Previous studies have involved community members in the identification of environmental health issues by engaging residents in the research process and acknowledging the community’s concerns [23, 24]. One such approach, community-based participatory research (CBPR), has been used to create and inform environmental health education campaigns to communicate environmental health risks. CBPR is a collaborative approach to research that engages community and university partners in all research phases. One CBPR partnership developed a community-specific environmental health campaign for low-income minority communities with environmental justice concerns [23]. By tailoring environmental health education material for these communities, the partnership was able to effectively communicate risks, enhance environmental health literacy, and support community organizing efforts around environmental justice. Thus, community engagement and community-based environmental health assessments are critical to improve overall environmental conditions and community health outcomes.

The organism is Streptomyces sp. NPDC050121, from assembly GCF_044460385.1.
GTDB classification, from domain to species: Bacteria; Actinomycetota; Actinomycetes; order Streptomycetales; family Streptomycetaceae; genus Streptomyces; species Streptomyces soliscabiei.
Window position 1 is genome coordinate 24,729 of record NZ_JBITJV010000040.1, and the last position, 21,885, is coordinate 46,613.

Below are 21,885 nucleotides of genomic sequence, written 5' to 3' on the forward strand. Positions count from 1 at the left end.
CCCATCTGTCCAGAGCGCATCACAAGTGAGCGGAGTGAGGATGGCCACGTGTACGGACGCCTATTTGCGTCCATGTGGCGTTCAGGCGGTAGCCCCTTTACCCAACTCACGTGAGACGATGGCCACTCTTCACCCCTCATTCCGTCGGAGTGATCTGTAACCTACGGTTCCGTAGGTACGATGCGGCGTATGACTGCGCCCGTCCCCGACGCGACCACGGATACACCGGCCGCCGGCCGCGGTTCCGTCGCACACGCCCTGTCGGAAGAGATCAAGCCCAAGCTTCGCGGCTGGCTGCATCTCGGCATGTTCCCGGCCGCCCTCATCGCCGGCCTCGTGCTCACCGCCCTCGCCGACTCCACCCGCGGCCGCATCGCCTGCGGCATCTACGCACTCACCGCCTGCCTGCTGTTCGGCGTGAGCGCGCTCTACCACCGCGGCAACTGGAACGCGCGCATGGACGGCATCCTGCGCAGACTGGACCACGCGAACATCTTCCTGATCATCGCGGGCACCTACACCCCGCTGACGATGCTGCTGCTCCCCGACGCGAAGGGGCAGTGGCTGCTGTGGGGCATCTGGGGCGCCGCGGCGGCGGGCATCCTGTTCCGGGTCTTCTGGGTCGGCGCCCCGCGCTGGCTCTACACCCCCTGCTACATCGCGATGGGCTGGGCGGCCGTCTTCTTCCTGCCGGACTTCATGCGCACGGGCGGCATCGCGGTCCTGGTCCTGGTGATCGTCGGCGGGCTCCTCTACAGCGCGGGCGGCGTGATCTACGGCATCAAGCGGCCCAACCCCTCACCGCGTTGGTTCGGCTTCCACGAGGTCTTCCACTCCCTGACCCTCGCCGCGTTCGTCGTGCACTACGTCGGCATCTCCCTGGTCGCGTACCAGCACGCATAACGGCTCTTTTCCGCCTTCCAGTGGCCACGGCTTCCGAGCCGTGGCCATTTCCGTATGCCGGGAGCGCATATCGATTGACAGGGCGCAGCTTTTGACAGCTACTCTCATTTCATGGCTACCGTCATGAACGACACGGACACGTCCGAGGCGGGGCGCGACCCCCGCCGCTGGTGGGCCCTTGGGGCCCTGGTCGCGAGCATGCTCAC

Second, the survey allowed PCR to identify community-specific risks and concerns; thus, it acted as an instrument for community organizations and leaders to use when identifying environmental health concerns. Community-based environmental health assessments begin by noting and understanding perceptions of community-specific environmental health issues [18, 25]. The survey provided a list of environmental health risks and issues that PCR identified and participants confirmed as relevant. The risks were limited to those identified by PCR and the existing questionnaire, making data interpretation for community organizing efforts more manageable. This process is similar to the suggested tasks in the Protocol for Assessing Community Excellence in Environmental Health (PACE EH), developed by the National Association of County and City Health Officials and the Centers for Disease Control and Prevention [25]. PACE EH provides guidance for community organizations and health agencies conducting environmental health assessments by outlining thirteen essential tasks to improve community health.